Winter is coming, and for many students that means eagerly anticipating snow days off from school. If you’re wondering how many snow days schools typically get, you’re not alone. As a parent or student, knowing if and when snow days might occur helps you plan and prepare.

If you’re short on time, here’s a quick answer: on average, schools in the northeastern United States get around 5 snow days per year. Schools in the midwest average around 8 per year. Some years see more, some see less, depending on the severity of winter weather.

In this detailed article, we’ll explore the factors that go into school snow day decisions, look at snow day trends over the years, and provide averages for different U.S. regions. We’ll also give tips for making the most of unexpected days off.

What Factors Determine Snow Days for Schools?

Snow days are highly anticipated by students and often dreaded by parents, but have you ever wondered what factors determine whether or not schools get a day off due to snow? It’s not as simple as waking up to a winter wonderland.

Schools take several factors into consideration before making the decision to close their doors for a snow day.

Current and Forecasted Weather Conditions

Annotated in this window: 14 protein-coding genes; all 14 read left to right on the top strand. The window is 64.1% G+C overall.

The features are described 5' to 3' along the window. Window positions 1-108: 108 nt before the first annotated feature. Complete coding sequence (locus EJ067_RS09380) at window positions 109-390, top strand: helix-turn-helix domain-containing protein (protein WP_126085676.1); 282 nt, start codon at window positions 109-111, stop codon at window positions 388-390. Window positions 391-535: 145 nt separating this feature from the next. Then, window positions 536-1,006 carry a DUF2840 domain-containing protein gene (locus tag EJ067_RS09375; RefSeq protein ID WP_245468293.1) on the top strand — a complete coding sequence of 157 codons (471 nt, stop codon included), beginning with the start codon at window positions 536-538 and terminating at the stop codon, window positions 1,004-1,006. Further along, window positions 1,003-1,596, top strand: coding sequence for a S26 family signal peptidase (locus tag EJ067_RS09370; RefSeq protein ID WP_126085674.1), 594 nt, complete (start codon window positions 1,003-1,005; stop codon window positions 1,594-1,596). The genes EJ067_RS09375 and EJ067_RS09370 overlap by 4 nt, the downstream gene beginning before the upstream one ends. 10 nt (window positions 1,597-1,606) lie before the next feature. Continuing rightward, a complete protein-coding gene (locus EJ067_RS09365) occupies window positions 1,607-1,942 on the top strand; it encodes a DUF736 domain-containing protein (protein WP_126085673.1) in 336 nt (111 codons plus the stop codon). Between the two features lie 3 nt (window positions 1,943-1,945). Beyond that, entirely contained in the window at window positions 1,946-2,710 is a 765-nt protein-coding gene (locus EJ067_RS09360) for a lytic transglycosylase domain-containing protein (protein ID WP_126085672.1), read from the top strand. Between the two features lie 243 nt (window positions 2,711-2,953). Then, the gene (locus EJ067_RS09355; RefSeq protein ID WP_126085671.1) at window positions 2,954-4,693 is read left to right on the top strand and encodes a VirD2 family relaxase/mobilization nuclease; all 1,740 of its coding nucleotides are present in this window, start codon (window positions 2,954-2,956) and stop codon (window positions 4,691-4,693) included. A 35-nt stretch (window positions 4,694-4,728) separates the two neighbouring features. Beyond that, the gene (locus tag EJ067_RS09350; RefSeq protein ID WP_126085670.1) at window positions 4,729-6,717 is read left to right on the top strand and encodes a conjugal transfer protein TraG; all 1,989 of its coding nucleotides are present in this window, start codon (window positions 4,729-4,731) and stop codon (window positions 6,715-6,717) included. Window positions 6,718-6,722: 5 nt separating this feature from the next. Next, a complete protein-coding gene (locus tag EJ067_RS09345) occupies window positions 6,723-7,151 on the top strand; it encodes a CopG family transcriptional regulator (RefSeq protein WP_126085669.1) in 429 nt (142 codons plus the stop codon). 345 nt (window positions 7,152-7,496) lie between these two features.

One of the primary factors that determine snow days for schools is the current and forecasted weather conditions. School administrators closely monitor weather reports to assess the severity of the snowstorm.

Factors such as heavy snowfall, freezing rain, or extreme wind chills can all contribute to hazardous conditions that make it unsafe for students and staff to travel to and from school.

Road Conditions and Visibility

Another crucial factor in the decision-making process is the state of the roads and visibility. Even if the snowfall itself may not be significant, icy roads or poor visibility can make it difficult and dangerous for buses and cars to navigate.

Schools consider the safety of their students and staff when assessing road conditions and visibility before deciding to cancel classes for a snow day.

Building Conditions and Parking Lots

Building conditions and the state of parking lots are also important factors to consider. If the school building or parking lots are not adequately cleared of snow and ice, it may be unsafe for students and staff to enter the premises.

Additionally, schools need to ensure that heating systems are functioning properly to provide a safe and comfortable learning environment for everyone.

Availability of Staff

The availability of staff is another crucial consideration. If a significant number of teachers or support staff are unable to make it to school due to hazardous road conditions, it may be challenging to maintain a safe and effective learning environment.

In such cases, schools may opt to close for a snow day to ensure the well-being of both students and staff.

State or District Policies